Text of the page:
Virginia’s Tangier Island is rapidly disappearing. Rising sea levels are exacerbating erosion and flooding, and could make the speck of land in the Chesapeake Bay uninhabitable within the next few decades. For years, island residents, policy makers and others have debated whether to attempt to save the island or relocate its small community elsewhere. But time to decide is running out, says David Schulte, a marine biologist with the U.S. Army Corps of Engineers.
Crucially, that choice will signal how other groups most at risk from climate change, “which are often Native American, minority or low-income such as the isolated fishing community of Tangier, will have their needs addressed — or ignored,” Schulte and his colleague Zehao Wu write in a new study.
The island’s sole town, Tangier, is located on three upland ridges that have largely been protected from coastal erosion. By analyzing aerial photographs of the area from 1967 to 2019, Schulte and Wu, a field researcher at Biogenic Solutions Consulting in Newport News, Va., found that nearly 62 percent of the ridges have been lost to sea level rise. What’s left will convert completely to a wetland by 2051 — about a decade earlier than previously thought — the researchers report November 8 in Frontiers in Climate.
Already, frequent flooding has turned the front yards of many Tangier homes into marshland, Schulte says. Empty parking lots and elevated homes, schools and sidewalks “are all signs of just how bad it is out there.”
Just 436 people lived on the island as of 2020, and that number could drop to zero by 2053, Schulte and Wu’s analysis of population trends suggests. Many factors, including fewer employment opportunities, play a role in the island’s population decline, the researchers say. The shrinking area of dry land has probably convinced people to leave as well.
Protecting and restoring Tangier Island might persuade some residents to stay, but it comes with a hefty price tag: between $250 million to $350 million, Schulte and Wu estimate. That money would fund a medley of interventions, including installing stone along the shoreline to fight erosion and raising the upland ridges by 3 meters using sand from the Chesapeake Bay. Moving a cubic meter of sand from the bottom of the bay to the island costs about $20. Considering the amount of sand needed to raise the ridges, “it gets very expensive really quick,” Schulte says.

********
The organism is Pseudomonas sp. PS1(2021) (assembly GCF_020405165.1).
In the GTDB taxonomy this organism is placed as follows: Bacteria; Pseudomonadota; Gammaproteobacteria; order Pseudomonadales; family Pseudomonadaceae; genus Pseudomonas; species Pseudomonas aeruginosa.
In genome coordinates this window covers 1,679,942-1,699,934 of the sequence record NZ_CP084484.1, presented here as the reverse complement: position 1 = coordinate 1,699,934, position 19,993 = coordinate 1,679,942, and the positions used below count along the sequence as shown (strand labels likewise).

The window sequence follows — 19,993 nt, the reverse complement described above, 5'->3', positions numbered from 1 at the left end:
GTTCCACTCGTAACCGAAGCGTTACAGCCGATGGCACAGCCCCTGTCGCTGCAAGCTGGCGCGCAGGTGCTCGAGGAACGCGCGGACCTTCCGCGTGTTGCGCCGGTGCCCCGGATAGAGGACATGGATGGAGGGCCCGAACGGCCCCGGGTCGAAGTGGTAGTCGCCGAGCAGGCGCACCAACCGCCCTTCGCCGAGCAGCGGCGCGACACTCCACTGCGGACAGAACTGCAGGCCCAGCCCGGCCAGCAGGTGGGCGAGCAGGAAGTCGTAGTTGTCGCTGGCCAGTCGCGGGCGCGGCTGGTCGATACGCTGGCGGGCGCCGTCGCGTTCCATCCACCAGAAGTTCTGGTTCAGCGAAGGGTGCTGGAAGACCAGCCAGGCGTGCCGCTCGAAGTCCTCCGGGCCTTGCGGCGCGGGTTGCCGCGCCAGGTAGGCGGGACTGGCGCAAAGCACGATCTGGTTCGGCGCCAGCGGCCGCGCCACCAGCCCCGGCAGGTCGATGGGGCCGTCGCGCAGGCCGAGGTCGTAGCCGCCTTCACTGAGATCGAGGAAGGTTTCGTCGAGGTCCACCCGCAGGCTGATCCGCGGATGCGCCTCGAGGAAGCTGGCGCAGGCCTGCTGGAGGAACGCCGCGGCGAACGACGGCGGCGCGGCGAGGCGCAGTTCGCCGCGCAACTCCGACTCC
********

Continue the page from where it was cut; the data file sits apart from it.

Relocating Tangier residents is about $150 million cheaper, the researchers calculate. That estimate is based on others from the Corps and the U.S. Government Accountability Office to relocate U.S. coastal communities such as the towns of Shishmaref, Kivalina and Newtok in Alaska, the Quinault Indian Nation village of Taholah in Washington and Isle de Jean Charles in Louisiana.
But moving a town requires more than finding a place for residents to live, Schulte says. Infrastructure such as schools, medical facilities, grocery stores and restaurants need to be moved or rebuilt to provide the community with a similar lifestyle. For Tangier, the lack of land access to nearby towns adds to the cost of relocating, which must be done via boat, Schulte says.
As the planet warms and oceans swell, an increasing number of other coastal towns and cities in the United States and around the world will probably face a similar choice as Tangier. The cost to save or relocate each one would, of course, differ, Schulte says. Some communities may not be as expensive to move as offshore Tangier, he speculates, but would certainly be in the ballpark.
Sea level rise has been driven, in part, by human activities in bigger cities (SN: 8/9/21). But it is shorelines, often inhabited by Native Americans, minority or low-income communities, that are the first to bear the brunt of this consequence of climate change, Wu notes. That makes it even more essential to draw attention to these overlooked communities, he says.